15. Kasper Brohus I think it does make sense to make STR the default. Combat makes use of strength and/or dexterity, and DEX is usually to hit but once you land a blow it’s strength that generally determines how damaging the hit was. From what I’ve seen CON in DW is used for defence when you defend and take the damage. If you were holding the attacker off with a shield it may be purely a feat of strength in which case I think it’d make sense to roll +STR in that instance.

    I’m aware there’s other definitions for intelligence and wisdom, but it seems fairly clear that if you’re talking about knowledge or experience you’re talking about wisdom, and if you’re talking about one or more mental abilities you’re talking about intelligence. I know there’s debate about what intelligence is which is why I think the definition of “mental ability” is best. It seems to me to cover everything one is reasonably talking about when referring to intelligence and only those things.

    Using “intelligence” as a measure of survival makes no sense since intelligence may have nothing to do with it and isn’t necessarily even a survival trait. Not in all species anyway.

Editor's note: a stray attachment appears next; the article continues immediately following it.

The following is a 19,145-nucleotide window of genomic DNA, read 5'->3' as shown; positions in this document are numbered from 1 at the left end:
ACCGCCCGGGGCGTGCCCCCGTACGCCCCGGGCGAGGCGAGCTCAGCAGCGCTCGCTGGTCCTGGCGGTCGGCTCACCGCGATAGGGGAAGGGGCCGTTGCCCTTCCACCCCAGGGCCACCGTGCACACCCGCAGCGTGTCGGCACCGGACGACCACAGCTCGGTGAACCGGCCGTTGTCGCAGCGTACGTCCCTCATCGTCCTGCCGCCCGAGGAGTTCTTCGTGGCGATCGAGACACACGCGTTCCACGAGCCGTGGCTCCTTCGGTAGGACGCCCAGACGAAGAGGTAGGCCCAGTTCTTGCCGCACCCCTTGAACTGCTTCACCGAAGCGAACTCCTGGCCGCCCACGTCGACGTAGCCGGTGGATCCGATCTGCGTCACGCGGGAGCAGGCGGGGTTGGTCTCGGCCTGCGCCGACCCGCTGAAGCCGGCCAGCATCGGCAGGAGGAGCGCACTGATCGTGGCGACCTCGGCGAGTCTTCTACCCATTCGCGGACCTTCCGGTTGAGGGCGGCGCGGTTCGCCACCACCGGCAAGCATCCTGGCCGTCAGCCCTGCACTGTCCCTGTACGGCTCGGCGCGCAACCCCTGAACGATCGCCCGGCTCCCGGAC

Words are communication and there are already established conventions of communication which D&D and DW seem to be violating here. As I’ve said I am considering changing it, but I need to learn the system first to know how. I’m concerned about unforeseen consequences. Changing the wording for Spout Lore would seem to change the game because it then relies on a different stat. I just need to determine if fixing WIS & INT everywhere would affect game balance in a negative way.

    I didn’t find your post condescending really, you raised what you thought were reasonable criticisms.

  16. Ivan Vaghi But wits are intelligence. It’s quick-thinking, which is mental ability, and very useful in problem solving. Intelligence is more a measure of how fast or well you can learn, not how much you have learned or what you’ve learned..

  17. Mike Smith The problem with stats in most roleplaying games is that they often mean “more” in the game than in real life, especially the mental stats.

    Knowledge is often linked to intelligence since intelligence is widely accepted to govern memory. Intuition is linked to wisdom which make it somewhat reasonable to link perception to it.